When I worked for AMC in 2013-2014, the seat counts had changed considerably:
1 and 14: 3762, 3, 4, 11, 12 and 13: 163 each5 and 10: 217 each6, 8 and 9: 131 each7: 13015 and 17: 98 each16 and 18: 93 eachIMAX: 369
It’s just sitting there. Topa Management still has it and the neighboring buildings waiting for someone to lease the space.
Sorry, Zoetmb, but there is proof that’s what the base wants. It’s called “grosses.”
Also, your base assessment that “attendance is down” is as wrong-headed as most of your other judgements. 2013 attendance might have been down 1.4% versus 2012 attendance, but it was also up 4.7% over 2011 and flat against 2010. And movie attendance in the first four months of 2014 is up 7% over the first four months of 2013. Sure, it’s down from recent highs in 2002 and 2003, but what was happening in the world in 2002 and 2003 that might want people to escape from reality for a few hours more often than before, or since, that isn’t happening now? We’re not talking about Netflix or VOD here.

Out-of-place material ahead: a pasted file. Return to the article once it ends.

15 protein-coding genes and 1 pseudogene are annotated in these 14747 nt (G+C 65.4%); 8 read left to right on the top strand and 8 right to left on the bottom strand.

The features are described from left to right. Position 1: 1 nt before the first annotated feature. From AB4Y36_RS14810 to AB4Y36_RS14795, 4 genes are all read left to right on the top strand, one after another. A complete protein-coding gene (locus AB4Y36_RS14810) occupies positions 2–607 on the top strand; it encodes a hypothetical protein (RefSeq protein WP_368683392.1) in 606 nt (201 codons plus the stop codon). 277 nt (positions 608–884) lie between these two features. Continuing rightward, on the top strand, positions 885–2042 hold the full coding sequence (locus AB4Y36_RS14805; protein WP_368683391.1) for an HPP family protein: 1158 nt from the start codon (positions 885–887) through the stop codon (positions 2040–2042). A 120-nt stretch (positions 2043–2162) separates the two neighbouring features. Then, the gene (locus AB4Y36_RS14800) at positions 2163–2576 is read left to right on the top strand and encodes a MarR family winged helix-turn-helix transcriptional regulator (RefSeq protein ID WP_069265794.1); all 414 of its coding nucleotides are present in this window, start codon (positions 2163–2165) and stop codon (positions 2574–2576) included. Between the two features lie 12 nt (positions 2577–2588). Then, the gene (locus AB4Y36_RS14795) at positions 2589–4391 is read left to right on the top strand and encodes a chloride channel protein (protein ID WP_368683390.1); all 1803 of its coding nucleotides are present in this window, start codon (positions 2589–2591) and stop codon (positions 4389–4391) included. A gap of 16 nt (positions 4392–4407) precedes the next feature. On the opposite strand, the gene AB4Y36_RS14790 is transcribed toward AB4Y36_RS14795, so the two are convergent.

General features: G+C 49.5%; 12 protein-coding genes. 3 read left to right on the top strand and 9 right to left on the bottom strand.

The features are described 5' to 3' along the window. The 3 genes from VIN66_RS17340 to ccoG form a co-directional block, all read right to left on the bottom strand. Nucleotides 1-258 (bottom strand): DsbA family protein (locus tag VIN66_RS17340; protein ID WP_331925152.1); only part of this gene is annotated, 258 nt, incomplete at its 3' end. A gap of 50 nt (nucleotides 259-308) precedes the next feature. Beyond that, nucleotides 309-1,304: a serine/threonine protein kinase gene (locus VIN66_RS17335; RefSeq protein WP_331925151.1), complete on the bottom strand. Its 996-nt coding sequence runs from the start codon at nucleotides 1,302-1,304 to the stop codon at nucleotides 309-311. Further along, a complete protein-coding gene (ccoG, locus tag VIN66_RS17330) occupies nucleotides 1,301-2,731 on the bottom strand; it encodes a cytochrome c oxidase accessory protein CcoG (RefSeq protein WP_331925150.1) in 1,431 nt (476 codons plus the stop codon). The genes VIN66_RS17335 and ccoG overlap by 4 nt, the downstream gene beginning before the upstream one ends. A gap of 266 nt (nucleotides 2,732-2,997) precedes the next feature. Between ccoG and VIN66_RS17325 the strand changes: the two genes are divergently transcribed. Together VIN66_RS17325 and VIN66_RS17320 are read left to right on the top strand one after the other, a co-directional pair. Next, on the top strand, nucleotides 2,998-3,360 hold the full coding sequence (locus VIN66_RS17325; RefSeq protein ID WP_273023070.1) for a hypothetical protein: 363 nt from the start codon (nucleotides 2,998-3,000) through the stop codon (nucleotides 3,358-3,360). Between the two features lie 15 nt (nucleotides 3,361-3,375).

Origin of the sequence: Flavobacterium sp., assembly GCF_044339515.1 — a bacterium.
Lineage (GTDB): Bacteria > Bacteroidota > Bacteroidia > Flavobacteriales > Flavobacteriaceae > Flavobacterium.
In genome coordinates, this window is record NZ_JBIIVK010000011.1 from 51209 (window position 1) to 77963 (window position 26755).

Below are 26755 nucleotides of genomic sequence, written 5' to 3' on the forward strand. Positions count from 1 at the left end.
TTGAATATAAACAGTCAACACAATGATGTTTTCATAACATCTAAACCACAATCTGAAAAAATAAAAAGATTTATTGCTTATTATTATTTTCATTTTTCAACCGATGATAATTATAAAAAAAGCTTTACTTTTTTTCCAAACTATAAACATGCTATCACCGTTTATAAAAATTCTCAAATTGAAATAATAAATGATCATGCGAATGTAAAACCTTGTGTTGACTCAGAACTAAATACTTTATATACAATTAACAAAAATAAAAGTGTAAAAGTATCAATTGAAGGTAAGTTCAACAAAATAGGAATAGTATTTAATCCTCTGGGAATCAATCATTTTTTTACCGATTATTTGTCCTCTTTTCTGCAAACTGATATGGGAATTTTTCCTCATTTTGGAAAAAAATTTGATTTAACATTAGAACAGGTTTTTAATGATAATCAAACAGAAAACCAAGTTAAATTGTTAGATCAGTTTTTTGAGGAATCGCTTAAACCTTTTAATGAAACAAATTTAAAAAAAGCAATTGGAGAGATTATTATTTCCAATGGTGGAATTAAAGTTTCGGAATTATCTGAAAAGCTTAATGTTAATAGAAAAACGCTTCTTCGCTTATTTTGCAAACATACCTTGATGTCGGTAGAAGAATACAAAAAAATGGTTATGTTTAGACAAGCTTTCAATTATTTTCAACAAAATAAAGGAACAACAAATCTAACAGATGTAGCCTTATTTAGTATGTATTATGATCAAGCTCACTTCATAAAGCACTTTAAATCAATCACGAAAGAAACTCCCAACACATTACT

And the Angelika still does pretty damn good, business-wise, without an IMAX-like presentation, or stadium seating, or dine-in options. The only think that differentiates the Angelika from the Sunshine or the Film Forum or any other arthouse theatre is its vibe. The Angelika doesn’t FEEL like any other theatre in Manhattan, even if it shares a similar spirit to the Lincoln Plaza Cinemas.
As for the other theatres that recently closed, ask yourself this: there are only a few reasons why a theatre closes. One, because the owners of the building decided not to renew the lease. Two, because the operators of the theatre decided it was no longer financially viable to operate a cinema in that location. Which one do you think was the case in respect to the Jackson Triplex, the 59th St. Cinema or the Brandon Twin? Or the 64th & Second? Or my old neighborhood theatre, the East 85th?